Outside Israel there lies Samaria.  Along the road from religion to life, from Jerusalem to Jericho, there lies a man in pain.  Love lifts him in the person of a person of no faith that he can name.  The hero of our cantata this Transfiguration morning, the Samaritan, later called GOOD, stands, in this passage, as a person of a faith that has no name.  In a moment, the waves of musical beauty will roll over us.  What, we may wonder, shall we hear, shall we listen for, shall we await….?

 

To the faithful, honest, prayerful agnostic, to the various goods and various Samaritans around about, we offer, in brisk and brilliant revelation, come Transfiguration, a way of thinking and feeling, a thought feeling, a felt thought, a form of faith where there is no faith.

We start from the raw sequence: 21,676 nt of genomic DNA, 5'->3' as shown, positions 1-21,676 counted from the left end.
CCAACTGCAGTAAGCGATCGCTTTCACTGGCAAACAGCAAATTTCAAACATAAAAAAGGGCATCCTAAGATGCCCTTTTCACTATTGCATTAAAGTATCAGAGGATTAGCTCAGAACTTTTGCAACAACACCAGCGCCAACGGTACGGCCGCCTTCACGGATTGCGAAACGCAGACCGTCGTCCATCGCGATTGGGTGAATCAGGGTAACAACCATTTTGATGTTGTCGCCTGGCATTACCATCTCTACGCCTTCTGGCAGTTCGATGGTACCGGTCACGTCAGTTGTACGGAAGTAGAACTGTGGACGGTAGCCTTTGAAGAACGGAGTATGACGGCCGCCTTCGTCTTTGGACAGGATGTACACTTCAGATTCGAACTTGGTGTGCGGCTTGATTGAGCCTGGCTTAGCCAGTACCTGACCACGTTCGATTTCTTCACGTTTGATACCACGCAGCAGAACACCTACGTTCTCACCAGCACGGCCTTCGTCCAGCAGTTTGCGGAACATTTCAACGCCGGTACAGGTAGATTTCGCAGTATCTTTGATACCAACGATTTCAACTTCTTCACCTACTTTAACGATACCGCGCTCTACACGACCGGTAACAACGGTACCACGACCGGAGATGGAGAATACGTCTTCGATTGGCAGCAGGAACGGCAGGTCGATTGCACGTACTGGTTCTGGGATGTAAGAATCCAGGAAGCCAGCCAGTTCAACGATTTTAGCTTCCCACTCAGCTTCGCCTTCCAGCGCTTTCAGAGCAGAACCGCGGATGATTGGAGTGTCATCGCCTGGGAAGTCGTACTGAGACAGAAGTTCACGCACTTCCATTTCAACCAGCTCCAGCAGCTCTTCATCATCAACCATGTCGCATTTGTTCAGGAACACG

Our experience of the Samaritan, as his gift of love attends us, is the faithfulness of God.  Where others profess too much and too quickly, where others believe blindly and shallowly, where others pronounce themselves holier, humbler, more religious than thou, where others rush in where angels fear to tread, behold the goodness of the northern Samaritan.  His life, in loving and giving, in knowing and loving, in giving and knowing, has become his faith, a faith that has no name. Yesterday he shoveled the widow neighbor’s walk, uncovered a neighbor student’s car, brought milk and eggs to a homebound neighbor’s kitchen, chipped ice from an elderly neighbor’s roof, included in family sledding a busy neighbor’s son.  Come blizzard weekend,  a faith with no name may be the truest faith of all.  Is that faith yours?